Influencer Says White House Used TikTok Stars As ‘Pawns’

Renowned TikTok influencer Greene and several others says White House is using TikTok stars as pawns to achieve their goals in Ukraine.

Influencer Says White House Used TikTok Stars As ‘Pawns’ 1

Khalil Greene, a TikTok celebrity and self-described “Gen Z Historian,” has chastised his peers for telling their viewers “verbatim” what the Biden administration intended them to say about the Ukraine conflict. Greene explained why conservatives believe the young influencers were “used as pawns by the White House.”

Greene was one of 30 social media influencers called to a White House video conference last month, during which Press Secretary Jen Psaki spelled out the US’ position on Ukraine and Russia in order for the message to be delivered to their millions of followers. Rob Flaherty, the White House’s director of digital strategy, said the virtual briefing was “critically important” to ensure that the influencers received “the latest information from an authoritative source.”

Greene, on the other hand, told Newsweek that he was unimpressed. Psaki began by portraying Russia’s offensive against Ukraine as “the biggest invasion since World War II,” and went on to say that the conflict will have “global consequences that would affect everyone in the United States,” he stated this week.

“I feel like had they stopped there, I would have appreciated it more,” Greene told the news outlet. “But then they started to add more to the answer that made me more skeptical and more uneasy. There were a few red herrings that made it seem like giving more attention and support to other crises was beyond their capacity. There was also a general lack of acknowledgement of the US government’s role in perpetuating other geopolitical issues.”

Greene, who is known for posting videos about black history and activism in the United States, said he presented Psaki’s information “as what the White House would say,” rather than his own perspective.

Other content creators, on the other hand, did not. Ellie Zeiler, who has 10.5 million Instagram followers, claimed her purpose was to “relay the information in a more digestible manner to my followers” following the briefing. She then told her followers that Russian President Vladimir Putin was to blame for the country’s record-high gas prices, a line that the Biden administration has tried to push despite the reality that gas prices have been rising since Biden entered office over a year ago.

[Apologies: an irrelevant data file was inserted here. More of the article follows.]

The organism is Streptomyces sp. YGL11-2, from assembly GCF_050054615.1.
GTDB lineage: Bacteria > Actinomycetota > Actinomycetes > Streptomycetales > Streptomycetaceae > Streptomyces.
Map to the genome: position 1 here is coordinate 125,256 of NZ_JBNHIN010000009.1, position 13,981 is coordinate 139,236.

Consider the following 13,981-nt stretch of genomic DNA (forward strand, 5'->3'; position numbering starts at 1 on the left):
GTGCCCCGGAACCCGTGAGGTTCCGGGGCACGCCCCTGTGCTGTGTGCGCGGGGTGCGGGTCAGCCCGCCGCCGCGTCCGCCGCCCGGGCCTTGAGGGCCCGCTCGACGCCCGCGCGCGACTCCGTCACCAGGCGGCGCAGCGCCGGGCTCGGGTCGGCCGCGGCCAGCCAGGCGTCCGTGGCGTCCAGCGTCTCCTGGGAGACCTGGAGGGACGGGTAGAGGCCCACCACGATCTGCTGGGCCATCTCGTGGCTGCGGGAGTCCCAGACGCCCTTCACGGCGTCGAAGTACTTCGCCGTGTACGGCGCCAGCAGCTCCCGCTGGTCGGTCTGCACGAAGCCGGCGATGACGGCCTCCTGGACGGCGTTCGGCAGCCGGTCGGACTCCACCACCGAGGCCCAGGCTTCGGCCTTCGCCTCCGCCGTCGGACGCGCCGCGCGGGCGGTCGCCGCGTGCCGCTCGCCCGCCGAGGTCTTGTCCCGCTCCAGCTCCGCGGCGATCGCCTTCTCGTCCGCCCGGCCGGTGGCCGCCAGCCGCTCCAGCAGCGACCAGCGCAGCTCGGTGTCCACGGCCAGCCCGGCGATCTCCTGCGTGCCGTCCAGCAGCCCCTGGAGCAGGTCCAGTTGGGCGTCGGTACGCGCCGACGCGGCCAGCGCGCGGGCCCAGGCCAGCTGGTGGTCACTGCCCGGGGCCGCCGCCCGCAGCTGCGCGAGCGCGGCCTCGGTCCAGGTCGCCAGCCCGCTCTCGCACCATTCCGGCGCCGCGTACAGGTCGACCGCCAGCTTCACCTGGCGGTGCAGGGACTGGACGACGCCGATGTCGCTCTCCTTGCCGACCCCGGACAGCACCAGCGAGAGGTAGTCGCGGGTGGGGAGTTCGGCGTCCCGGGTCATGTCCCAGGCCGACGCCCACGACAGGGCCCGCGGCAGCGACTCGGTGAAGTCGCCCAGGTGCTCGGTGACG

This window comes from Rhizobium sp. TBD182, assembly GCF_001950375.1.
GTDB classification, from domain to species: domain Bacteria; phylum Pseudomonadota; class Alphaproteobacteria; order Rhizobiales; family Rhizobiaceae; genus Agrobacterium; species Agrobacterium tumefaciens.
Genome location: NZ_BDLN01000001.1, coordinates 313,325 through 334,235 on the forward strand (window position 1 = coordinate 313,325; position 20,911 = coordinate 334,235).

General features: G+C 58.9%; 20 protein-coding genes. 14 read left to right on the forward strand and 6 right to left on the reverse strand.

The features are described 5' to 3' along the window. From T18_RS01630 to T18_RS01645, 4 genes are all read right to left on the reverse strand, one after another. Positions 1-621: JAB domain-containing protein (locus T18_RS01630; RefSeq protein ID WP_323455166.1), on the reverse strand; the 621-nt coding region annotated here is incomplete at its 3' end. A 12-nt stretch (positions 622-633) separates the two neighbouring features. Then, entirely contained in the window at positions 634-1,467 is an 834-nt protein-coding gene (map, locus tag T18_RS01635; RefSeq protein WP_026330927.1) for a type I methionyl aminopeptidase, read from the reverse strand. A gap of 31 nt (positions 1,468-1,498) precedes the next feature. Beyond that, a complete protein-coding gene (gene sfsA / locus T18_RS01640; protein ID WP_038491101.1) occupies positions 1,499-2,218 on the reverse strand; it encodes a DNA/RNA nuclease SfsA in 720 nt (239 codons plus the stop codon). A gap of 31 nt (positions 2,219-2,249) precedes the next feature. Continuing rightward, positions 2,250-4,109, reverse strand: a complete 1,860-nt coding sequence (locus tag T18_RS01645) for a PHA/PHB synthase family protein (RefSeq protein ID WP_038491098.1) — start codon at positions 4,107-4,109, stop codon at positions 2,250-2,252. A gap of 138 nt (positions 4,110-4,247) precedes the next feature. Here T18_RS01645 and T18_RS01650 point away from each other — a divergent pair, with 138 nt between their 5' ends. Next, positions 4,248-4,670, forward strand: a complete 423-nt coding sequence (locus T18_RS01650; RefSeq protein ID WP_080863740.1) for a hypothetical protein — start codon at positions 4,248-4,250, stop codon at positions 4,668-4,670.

Greene avoided criticising Zeiler, but chastised Marcus DiPaola, a TikTok celebrity, for “sharing what the White House said directly, without criticism or opinions.”

“When I saw a lot of the conservative fallout from the event, saying that people were being used as pawns by the White House, it was hard to argue against that,” he told Newsweek, describing how “the information being repeated about the session is just what we were told verbatim, without criticism.”

Greene was not the only person who objected to the briefing. “The energy of the call felt like a press briefing for kindergartners,” observed Jules Suzdaltsev, a Ukrainian-born journalist who also runs a renowned TikTok channel. He went on to say that the officials had avoided tough questions.

Apart from spoonfeeding material to TikTok influencers, the White House and US intelligence services have exploited mainstream media leaks to achieve their goals in Ukraine. US intelligence officers boasted in an NBC News piece released this week that they gave falsified and “low confidence” information to the press in order to win a “info war” against the Kremlin.

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